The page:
In George Wallace’s Speech to the Alabama crowd, he begins by first creating a level of comradery with the crowd. ” I want to thank those home folks of my county who first gave an anxious country boy his opportunity to serve in State politics.”(pg.1) He establishes to the crowd he can understand and relate to them well enough to start off by giving thanks. By using this way to address the crowd he creates a welcoming atmosphere that draws in the viewer right away before he dives into his speech on segregation. Following this, at the end of the page, he remarks:” I hope you’ll forgive me these few moments of remembering… but I wanted them.. and you.. to know, that I shall never forget.”. He not only thanks, those not present but the crowd in front of him. He also adds in an extra factor and that is letting the people know who voted him into power that he will also never forget them. His uses of addressing the crowd and knowing the audience at the very start of his speech allow for him to not only carry out the speech but get the audience fully engaged in him.

Following the start of his speech, Governor Wallace brings his position in as governor in right away. ” This is the day of my Inauguration as Governor of the State of Alabama. And on this day I feel a deep obligation to renew my pledges, my covenants with you… the people of this great state.” This start to his speech establishes multiple things to the audience not only is he making a point to lay out his position but he also uses the chance to use words such as “obligation” and “pledges”. This uses of language strengthen his position as Governor. This allows for the audiences to feel trust in him but also in his position. He is stating to them that he has a plan for them and he is in no way going to forget about it but instead make a point of enforcing and keeping to the promises he made to these people. He then goes on in a later paragraph to list off the things he has promised to the people and also plans to keep and enforce. “I have said to you that I would eliminate the liquor agents… I shall fulfill my duty in working hard to bring industry into our state…”. Altogether his use of these statements solidifies his position as Governor and makes the crowd trust in him more. His position as Governor allows him to actually pass these rules so he is able to strengthen his position.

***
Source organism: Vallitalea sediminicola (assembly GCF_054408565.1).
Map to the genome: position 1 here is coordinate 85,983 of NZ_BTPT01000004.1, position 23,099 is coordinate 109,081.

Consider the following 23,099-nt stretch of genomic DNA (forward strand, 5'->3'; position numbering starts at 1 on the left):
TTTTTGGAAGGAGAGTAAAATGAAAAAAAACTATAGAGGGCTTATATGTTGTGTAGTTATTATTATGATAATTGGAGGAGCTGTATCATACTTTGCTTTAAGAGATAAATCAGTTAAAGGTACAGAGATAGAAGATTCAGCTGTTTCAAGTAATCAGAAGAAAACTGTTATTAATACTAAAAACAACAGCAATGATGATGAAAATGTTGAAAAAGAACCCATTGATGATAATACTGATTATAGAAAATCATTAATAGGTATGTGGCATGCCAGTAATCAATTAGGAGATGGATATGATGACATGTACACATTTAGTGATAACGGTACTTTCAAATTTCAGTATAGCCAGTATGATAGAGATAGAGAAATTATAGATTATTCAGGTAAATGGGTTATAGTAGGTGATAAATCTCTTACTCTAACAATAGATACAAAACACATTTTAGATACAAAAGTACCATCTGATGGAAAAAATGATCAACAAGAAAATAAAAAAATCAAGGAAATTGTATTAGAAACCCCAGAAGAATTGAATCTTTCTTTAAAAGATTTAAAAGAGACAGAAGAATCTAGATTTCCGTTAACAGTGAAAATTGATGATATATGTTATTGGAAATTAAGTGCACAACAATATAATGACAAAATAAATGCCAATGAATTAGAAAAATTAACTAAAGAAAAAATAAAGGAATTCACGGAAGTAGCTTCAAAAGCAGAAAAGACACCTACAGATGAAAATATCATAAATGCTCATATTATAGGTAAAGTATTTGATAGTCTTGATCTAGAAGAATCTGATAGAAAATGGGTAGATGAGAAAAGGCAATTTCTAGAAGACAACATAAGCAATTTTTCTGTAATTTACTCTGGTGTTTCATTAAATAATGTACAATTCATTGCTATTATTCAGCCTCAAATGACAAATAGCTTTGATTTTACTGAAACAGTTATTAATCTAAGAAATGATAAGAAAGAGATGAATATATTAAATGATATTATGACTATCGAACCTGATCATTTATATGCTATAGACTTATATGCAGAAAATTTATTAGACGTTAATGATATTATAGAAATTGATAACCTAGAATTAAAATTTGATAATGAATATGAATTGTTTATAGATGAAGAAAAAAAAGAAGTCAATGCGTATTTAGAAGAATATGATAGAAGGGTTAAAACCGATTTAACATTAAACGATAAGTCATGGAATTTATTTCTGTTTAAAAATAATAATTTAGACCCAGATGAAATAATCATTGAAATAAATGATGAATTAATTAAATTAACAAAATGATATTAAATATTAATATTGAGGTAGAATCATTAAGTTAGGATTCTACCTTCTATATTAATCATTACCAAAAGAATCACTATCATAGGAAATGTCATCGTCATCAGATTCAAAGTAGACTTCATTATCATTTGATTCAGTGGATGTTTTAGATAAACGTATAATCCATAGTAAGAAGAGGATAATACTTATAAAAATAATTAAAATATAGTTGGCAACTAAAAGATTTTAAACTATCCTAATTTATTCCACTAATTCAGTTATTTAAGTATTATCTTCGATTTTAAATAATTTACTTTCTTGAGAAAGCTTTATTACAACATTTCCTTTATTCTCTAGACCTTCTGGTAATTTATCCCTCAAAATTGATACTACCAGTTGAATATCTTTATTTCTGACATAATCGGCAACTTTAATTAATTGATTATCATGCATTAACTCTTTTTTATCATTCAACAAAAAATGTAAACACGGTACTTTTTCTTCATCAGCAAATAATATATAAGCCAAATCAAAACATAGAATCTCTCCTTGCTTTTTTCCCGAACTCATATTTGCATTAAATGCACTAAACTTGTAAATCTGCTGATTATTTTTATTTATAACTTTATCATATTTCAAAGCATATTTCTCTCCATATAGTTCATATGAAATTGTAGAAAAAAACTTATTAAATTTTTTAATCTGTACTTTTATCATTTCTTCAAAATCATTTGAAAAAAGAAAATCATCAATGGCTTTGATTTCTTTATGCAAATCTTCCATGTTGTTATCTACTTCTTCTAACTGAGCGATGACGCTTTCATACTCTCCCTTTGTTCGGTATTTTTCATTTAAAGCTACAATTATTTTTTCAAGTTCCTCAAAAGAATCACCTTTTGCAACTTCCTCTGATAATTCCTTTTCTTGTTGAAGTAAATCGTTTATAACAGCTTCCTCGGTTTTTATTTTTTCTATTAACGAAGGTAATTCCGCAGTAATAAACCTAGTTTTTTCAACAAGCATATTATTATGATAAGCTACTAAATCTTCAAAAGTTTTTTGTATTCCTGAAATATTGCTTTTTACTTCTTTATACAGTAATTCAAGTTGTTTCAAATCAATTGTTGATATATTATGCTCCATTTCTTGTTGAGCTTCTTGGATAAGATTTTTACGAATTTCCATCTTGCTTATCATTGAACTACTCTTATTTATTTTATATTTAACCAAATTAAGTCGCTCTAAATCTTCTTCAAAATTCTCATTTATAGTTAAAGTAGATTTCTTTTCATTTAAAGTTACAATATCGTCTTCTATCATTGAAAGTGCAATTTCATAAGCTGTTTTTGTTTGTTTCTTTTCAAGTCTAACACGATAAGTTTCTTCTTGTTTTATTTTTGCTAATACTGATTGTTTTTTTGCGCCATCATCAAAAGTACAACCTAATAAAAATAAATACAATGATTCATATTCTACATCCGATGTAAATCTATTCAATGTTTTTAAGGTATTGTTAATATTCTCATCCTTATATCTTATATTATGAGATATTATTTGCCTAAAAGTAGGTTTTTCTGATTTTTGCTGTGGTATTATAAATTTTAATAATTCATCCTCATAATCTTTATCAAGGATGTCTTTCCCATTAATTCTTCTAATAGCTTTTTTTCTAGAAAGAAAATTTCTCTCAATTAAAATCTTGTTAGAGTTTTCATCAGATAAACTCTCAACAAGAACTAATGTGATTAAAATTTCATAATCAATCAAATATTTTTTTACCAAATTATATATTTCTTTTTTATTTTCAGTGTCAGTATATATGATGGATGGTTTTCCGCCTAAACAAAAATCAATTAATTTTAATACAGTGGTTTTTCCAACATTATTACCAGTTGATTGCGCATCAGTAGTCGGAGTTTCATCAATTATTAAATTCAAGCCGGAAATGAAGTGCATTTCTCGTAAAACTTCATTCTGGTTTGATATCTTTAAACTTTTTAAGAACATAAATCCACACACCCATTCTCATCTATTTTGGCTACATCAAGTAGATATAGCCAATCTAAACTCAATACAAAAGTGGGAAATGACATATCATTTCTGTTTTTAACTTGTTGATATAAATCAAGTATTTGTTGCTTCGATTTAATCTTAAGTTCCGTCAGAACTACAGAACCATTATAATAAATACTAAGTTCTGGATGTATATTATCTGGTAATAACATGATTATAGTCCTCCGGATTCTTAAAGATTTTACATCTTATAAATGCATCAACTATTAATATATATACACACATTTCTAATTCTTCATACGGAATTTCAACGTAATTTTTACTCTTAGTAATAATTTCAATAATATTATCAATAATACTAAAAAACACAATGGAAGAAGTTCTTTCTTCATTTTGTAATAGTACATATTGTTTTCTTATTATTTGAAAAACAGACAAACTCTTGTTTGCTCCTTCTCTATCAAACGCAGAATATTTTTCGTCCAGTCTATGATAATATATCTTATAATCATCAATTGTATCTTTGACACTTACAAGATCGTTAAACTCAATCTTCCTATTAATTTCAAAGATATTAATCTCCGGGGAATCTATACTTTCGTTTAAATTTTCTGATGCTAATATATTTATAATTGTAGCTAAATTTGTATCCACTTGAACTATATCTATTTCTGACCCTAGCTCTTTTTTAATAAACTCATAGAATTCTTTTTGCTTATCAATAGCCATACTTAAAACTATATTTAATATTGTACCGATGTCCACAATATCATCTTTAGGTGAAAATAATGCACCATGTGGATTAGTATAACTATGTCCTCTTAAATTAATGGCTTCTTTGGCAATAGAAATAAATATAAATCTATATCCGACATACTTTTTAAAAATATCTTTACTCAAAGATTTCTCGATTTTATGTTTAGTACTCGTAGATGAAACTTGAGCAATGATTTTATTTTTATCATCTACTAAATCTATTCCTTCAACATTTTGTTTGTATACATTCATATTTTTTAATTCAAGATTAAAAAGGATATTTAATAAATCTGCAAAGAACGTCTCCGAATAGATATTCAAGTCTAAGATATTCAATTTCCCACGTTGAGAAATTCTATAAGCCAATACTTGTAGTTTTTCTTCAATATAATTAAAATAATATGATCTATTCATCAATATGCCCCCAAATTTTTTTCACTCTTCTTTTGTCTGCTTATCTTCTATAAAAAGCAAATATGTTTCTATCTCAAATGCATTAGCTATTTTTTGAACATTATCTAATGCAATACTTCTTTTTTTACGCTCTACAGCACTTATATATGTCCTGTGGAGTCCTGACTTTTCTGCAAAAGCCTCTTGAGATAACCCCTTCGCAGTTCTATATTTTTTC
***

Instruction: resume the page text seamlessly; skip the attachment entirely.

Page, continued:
Throughout the rest of his speech, Governor Wallace uses his logic on segregation to make his ideas clear and concise to his audience. First of all during this time not only was segregation and integration enormous topics of discussion but also at times lead to the death of people all over the Nation. According to NPR, the level of segregationist and anti-segregationist tensions had risen. “: The year was 1963. Civil rights activists were fighting for equal access to schools and the voting booth, and the federal government was preparing to intervene in many Southern states.”. Even with this knowledge of intense segregation issues arising Governor Wallace put forth his own views on segregation.” I say… segregation now… segregation tomorrow… segregation forever.” This line carries an incredibly large weight that Governor Wallace had intended to present to his audience. He inserted this line well after he had given his thanks but still into the beginning of his speech so that is was able to have its effect on those in the crowd. His logic on segregation also was lined with the crowd he was speaking to which helps to tie back to his overarching point of segregation.

Governor George Wallace became the Governor of Alabama in 1963 and during his Inaugural Address to the people of Alabama, he gives his thanks and his appreciation to them for appointing him into power. However, to get to his goal of implementing pro-segregationist beliefs he uses his power as governor, his logic of segregation and his strong language and speaking skills to get his point to his audience about the need for continued segregation in the state of Alabama.
Bibliography
All Things Considered. NPR, http://www.npr.org/2013/01/14/169080969/
segregation-forever-a-fiery-pledge-forgiven-but-not-forgotten. Accessed 10
Jan. 2013.
History. 14 Jan. 2017, http://www.history.com/this-day-in-history/
george-wallace-inaugurated-as-alabama-governor. Accessed 7 Mar. 2017.